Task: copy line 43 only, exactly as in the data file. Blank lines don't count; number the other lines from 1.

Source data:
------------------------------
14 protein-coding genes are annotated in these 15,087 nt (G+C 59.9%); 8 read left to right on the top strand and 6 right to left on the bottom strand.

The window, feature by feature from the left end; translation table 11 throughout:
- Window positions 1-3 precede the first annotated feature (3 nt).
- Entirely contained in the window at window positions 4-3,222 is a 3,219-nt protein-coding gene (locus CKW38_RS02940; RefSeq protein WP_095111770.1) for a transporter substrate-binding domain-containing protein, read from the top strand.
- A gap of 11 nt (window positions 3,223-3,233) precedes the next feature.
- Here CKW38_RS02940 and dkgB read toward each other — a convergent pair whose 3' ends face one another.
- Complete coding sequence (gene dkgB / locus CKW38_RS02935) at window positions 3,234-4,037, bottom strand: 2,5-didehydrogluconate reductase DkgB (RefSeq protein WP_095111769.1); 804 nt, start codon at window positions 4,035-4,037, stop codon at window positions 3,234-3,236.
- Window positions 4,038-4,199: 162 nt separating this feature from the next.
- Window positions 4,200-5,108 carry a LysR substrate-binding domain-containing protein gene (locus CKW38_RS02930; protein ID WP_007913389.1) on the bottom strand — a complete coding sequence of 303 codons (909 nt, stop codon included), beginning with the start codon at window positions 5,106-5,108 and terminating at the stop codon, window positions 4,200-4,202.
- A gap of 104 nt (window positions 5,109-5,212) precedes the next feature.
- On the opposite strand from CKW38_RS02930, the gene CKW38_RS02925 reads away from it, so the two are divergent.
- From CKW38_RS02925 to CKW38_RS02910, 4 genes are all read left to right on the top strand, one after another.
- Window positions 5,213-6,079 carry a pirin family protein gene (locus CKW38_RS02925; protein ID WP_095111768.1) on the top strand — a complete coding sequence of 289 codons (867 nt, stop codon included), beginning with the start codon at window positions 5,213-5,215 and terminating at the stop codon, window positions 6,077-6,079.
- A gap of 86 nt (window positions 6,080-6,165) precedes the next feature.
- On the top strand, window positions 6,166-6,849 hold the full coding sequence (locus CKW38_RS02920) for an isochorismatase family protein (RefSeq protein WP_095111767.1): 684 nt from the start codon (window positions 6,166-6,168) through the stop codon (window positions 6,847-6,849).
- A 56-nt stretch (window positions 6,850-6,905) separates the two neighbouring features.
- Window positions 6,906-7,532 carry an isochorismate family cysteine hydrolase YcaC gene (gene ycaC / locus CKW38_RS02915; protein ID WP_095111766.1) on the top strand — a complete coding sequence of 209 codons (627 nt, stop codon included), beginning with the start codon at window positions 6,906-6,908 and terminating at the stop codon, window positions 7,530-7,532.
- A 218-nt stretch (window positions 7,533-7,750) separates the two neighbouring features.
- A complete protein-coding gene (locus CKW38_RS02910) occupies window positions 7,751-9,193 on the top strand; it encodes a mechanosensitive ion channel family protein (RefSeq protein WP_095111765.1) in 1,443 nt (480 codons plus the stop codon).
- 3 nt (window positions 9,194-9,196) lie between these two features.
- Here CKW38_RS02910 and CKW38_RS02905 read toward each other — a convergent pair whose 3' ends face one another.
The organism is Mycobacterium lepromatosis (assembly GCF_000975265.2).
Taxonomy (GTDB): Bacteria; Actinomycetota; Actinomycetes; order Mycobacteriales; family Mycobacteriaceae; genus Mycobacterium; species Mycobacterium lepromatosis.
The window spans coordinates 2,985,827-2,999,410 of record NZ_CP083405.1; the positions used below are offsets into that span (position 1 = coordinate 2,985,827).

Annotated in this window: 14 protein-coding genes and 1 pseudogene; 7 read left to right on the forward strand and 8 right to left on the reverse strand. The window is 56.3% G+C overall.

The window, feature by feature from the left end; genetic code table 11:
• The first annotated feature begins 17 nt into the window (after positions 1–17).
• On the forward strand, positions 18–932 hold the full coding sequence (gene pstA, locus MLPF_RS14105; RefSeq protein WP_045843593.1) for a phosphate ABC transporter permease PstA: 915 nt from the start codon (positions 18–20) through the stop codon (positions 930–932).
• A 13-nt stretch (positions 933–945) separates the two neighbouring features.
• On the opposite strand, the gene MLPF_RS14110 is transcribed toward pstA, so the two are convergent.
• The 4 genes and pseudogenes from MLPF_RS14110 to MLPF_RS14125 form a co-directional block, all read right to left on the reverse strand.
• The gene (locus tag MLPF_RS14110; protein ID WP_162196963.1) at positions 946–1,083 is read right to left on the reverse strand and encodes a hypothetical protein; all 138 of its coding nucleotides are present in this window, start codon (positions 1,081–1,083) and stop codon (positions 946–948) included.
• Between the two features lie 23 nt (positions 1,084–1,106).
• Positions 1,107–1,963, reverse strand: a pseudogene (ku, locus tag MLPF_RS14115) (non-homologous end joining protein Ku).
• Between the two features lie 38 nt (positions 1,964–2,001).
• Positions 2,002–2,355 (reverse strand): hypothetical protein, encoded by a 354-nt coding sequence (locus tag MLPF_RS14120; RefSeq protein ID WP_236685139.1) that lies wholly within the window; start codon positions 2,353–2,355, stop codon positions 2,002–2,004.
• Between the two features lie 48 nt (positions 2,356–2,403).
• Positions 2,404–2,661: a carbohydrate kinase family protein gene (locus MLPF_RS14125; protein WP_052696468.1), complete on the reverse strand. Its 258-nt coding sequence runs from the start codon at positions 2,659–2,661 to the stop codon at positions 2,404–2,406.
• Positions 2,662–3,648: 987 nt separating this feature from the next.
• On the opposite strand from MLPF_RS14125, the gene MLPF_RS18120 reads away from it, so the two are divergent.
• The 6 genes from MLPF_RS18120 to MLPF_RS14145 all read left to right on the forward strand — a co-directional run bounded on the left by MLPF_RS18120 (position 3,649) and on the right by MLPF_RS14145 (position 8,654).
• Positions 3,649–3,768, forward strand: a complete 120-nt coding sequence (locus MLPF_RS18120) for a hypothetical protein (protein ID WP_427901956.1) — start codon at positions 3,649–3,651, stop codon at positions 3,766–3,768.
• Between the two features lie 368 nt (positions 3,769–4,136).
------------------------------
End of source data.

• Between the two features lie 368 nt (positions 3,769–4,136).